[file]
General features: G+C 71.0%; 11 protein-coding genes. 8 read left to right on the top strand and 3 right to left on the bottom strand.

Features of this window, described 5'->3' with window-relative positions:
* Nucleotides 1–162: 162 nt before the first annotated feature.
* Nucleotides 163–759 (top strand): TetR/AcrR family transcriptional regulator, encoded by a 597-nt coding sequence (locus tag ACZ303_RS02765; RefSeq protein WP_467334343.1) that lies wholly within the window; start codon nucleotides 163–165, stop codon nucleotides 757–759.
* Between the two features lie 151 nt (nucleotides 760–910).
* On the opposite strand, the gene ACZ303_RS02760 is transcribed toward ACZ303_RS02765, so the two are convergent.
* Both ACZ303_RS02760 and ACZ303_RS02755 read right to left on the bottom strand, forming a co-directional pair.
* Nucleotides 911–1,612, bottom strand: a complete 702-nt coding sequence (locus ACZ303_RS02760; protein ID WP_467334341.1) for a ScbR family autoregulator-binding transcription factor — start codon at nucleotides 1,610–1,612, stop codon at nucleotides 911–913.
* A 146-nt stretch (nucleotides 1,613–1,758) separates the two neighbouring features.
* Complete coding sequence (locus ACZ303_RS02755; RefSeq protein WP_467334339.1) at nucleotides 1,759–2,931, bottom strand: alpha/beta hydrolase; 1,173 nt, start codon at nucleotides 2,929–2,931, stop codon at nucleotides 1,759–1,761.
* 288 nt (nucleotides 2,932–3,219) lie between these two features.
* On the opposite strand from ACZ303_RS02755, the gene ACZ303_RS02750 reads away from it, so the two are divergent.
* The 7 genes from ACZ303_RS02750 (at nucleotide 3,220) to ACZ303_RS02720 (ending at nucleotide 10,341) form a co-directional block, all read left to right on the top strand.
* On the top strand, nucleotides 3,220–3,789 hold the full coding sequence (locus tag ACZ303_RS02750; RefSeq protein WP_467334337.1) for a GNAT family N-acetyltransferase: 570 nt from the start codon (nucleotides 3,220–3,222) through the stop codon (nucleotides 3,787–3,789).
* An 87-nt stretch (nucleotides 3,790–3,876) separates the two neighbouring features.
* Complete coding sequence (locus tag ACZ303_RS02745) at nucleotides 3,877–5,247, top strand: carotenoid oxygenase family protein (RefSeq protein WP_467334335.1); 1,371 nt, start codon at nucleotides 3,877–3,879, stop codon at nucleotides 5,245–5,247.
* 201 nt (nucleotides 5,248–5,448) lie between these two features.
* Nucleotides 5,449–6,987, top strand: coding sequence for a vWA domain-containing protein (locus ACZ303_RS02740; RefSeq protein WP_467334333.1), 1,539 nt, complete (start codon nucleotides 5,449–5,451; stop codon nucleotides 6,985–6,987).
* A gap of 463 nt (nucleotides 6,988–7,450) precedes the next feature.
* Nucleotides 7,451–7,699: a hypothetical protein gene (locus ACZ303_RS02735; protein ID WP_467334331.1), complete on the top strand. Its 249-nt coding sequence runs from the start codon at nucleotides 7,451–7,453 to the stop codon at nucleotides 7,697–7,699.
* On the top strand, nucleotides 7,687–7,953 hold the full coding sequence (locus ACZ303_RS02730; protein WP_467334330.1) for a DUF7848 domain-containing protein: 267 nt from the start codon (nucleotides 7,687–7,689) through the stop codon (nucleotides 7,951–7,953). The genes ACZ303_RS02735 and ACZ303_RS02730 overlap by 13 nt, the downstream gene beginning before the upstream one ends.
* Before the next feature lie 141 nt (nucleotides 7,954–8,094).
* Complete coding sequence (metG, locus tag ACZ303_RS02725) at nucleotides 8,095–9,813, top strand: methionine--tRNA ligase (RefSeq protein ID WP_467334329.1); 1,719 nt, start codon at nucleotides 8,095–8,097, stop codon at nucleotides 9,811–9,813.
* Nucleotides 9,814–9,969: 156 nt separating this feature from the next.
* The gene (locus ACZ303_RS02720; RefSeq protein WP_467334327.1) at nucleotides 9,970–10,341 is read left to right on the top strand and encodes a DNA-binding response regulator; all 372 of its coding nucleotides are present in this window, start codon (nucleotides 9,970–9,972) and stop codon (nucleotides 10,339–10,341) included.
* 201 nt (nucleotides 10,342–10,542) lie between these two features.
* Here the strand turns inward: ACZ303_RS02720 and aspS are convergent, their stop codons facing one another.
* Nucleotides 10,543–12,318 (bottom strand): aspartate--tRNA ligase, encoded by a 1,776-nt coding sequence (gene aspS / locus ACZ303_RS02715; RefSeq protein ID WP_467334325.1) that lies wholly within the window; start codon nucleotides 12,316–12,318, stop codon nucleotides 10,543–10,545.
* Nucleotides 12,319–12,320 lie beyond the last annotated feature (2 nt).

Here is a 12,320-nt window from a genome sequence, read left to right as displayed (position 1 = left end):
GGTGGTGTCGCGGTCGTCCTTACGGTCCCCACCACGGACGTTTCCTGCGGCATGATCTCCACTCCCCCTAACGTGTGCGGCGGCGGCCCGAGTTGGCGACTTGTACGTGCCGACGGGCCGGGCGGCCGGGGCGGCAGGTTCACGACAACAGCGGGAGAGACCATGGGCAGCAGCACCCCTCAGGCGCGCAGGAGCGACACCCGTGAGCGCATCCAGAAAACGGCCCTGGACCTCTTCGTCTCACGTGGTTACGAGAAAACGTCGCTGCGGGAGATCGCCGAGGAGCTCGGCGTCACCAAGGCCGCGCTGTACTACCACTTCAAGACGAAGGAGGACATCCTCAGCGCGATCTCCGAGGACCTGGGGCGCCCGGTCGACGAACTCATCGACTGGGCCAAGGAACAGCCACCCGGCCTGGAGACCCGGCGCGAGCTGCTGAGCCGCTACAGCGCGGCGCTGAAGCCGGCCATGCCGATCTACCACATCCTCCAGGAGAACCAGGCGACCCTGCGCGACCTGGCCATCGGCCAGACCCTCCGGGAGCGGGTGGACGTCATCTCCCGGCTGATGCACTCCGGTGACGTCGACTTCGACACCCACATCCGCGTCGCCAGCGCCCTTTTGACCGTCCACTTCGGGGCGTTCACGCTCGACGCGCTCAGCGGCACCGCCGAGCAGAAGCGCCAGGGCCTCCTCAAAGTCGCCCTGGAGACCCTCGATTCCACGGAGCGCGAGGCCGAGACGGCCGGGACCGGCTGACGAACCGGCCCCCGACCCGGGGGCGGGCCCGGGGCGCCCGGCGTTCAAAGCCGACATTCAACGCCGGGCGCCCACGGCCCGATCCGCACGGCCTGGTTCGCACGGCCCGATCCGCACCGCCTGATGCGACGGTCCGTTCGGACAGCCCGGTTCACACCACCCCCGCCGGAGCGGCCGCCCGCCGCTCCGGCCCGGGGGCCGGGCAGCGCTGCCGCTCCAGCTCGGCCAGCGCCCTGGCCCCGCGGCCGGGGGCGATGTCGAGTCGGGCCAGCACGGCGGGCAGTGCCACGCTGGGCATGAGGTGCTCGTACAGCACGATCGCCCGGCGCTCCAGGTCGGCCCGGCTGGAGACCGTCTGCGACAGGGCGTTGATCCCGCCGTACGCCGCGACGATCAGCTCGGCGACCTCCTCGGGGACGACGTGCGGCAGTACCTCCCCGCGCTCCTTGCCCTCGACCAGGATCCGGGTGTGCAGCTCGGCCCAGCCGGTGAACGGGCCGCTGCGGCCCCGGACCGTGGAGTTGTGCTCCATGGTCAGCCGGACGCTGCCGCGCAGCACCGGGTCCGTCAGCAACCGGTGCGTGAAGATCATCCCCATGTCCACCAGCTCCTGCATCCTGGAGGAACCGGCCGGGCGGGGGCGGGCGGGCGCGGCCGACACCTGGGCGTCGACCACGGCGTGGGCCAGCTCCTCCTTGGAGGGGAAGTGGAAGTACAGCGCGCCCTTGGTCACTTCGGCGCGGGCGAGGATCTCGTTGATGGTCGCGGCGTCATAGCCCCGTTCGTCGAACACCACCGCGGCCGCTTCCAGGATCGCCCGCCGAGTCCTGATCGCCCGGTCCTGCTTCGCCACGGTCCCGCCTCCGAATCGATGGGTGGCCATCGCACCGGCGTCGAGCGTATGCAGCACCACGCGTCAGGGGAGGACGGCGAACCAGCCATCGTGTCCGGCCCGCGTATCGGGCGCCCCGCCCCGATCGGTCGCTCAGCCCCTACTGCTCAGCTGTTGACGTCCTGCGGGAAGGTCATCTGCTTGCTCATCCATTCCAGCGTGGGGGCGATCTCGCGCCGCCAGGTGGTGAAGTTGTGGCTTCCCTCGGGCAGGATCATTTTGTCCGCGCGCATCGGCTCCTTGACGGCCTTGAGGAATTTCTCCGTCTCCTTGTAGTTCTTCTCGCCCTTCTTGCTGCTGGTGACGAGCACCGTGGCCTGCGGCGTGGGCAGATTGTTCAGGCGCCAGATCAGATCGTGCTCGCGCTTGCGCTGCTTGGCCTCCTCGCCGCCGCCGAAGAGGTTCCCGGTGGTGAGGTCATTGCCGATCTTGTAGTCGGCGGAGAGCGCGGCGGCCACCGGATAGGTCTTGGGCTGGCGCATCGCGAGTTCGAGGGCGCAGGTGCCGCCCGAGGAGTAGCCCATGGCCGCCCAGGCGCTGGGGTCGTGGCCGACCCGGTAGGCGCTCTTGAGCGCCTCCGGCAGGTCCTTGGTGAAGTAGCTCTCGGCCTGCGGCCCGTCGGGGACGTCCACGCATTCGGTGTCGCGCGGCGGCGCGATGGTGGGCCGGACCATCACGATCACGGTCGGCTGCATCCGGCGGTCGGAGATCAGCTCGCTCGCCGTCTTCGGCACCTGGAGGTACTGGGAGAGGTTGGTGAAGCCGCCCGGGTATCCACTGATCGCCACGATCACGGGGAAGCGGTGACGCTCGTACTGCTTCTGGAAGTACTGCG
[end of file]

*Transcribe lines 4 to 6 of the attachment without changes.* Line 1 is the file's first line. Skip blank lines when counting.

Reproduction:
* Nucleotides 163–759 (top strand): TetR/AcrR family transcriptional regulator, encoded by a 597-nt coding sequence (locus tag ACZ303_RS02765; RefSeq protein WP_467334343.1) that lies wholly within the window; start codon nucleotides 163–165, stop codon nucleotides 757–759.
* Between the two features lie 151 nt (nucleotides 760–910).
* On the opposite strand, the gene ACZ303_RS02760 is transcribed toward ACZ303_RS02765, so the two are convergent.